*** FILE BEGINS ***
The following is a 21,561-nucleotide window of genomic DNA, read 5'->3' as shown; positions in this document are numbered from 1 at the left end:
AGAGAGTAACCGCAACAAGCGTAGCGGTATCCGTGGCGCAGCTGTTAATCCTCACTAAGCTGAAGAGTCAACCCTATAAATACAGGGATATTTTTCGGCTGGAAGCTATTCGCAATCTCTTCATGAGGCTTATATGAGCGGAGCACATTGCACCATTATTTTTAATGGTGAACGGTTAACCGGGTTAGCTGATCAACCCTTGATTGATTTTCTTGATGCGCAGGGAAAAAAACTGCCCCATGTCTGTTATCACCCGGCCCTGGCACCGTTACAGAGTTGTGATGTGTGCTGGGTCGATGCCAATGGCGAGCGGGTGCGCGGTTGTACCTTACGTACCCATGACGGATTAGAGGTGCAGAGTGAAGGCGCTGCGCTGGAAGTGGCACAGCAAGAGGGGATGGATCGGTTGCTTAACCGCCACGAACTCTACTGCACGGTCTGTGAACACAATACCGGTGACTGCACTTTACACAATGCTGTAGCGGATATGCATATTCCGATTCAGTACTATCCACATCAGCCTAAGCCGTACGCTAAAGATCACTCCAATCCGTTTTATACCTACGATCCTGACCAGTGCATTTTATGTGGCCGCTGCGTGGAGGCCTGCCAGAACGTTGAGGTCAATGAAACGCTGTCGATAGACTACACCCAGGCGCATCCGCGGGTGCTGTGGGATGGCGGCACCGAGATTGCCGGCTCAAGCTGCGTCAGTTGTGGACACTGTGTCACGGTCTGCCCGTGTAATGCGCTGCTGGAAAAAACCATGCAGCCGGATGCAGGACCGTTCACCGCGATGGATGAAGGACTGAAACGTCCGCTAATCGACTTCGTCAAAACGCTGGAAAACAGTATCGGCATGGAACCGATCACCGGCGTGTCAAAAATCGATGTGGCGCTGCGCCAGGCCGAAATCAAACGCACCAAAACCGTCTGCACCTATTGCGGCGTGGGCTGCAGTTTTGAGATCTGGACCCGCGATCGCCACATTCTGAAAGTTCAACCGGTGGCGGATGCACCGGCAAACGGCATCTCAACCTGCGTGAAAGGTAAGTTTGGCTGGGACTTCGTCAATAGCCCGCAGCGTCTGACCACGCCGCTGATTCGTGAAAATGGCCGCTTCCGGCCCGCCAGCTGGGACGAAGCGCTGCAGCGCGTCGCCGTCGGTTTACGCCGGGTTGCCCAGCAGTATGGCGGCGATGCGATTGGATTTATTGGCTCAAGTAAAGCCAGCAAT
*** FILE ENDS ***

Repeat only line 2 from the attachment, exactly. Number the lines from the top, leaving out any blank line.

AGAGAGTAACCGCAACAAGCGTAGCGGTATCCGTGGCGCAGCTGTTAATCCTCACTAAGCTGAAGAGTCAACCCTATAAATACAGGGATATTTTTCGGCTGGAAGCTATTCGCAATCTCTTCATGAGGCTTATATGAGCGGAGCACATTGCACCATTATTTTTAATGGTGAACGGTTAACCGGGTTAGCTGATCAACCCTTGATTGATTTTCTTGATGCGCAGGGAAAAAAACTGCCCCATGTCTGTTATCACCCGGCCCTGGCACCGTTACAGAGTTGTGATGTGTGCTGGGTCGATGCCAATGGCGAGCGGGTGCGCGGTTGTACCTTACGTACCCATGACGGATTAGAGGTGCAGAGTGAAGGCGCTGCGCTGGAAGTGGCACAGCAAGAGGGGATGGATCGGTTGCTTAACCGCCACGAACTCTACTGCACGGTCTGTGAACACAATACCGGTGACTGCACTTTACACAATGCTGTAGCGGATATGCATATTCCGATTCAGTACTATCCACATCAGCCTAAGCCGTACGCTAAAGATCACTCCAATCCGTTTTATACCTACGATCCTGACCAGTGCATTTTATGTGGCCGCTGCGTGGAGGCCTGCCAGAACGTTGAGGTCAATGAAACGCTGTCGATAGACTACACCCAGGCGCATCCGCGGGTGCTGTGGGATGGCGGCACCGAGATTGCCGGCTCAAGCTGCGTCAGTTGTGGACACTGTGTCACGGTCTGCCCGTGTAATGCGCTGCTGGAAAAAACCATGCAGCCGGATGCAGGACCGTTCACCGCGATGGATGAAGGACTGAAACGTCCGCTAATCGACTTCGTCAAAACGCTGGAAAACAGTATCGGCATGGAACCGATCACCGGCGTGTCAAAAATCGATGTGGCGCTGCGCCAGGCCGAAATCAAACGCACCAAAACCGTCTGCACCTATTGCGGCGTGGGCTGCAGTTTTGAGATCTGGACCCGCGATCGCCACATTCTGAAAGTTCAACCGGTGGCGGATGCACCGGCAAACGGCATCTCAACCTGCGTGAAAGGTAAGTTTGGCTGGGACTTCGTCAATAGCCCGCAGCGTCTGACCACGCCGCTGATTCGTGAAAATGGCCGCTTCCGGCCCGCCAGCTGGGACGAAGCGCTGCAGCGCGTCGCCGTCGGTTTACGCCGGGTTGCCCAGCAGTATGGCGGCGATGCGATTGGATTTATTGGCTCAAGTAAAGCCAGCAAT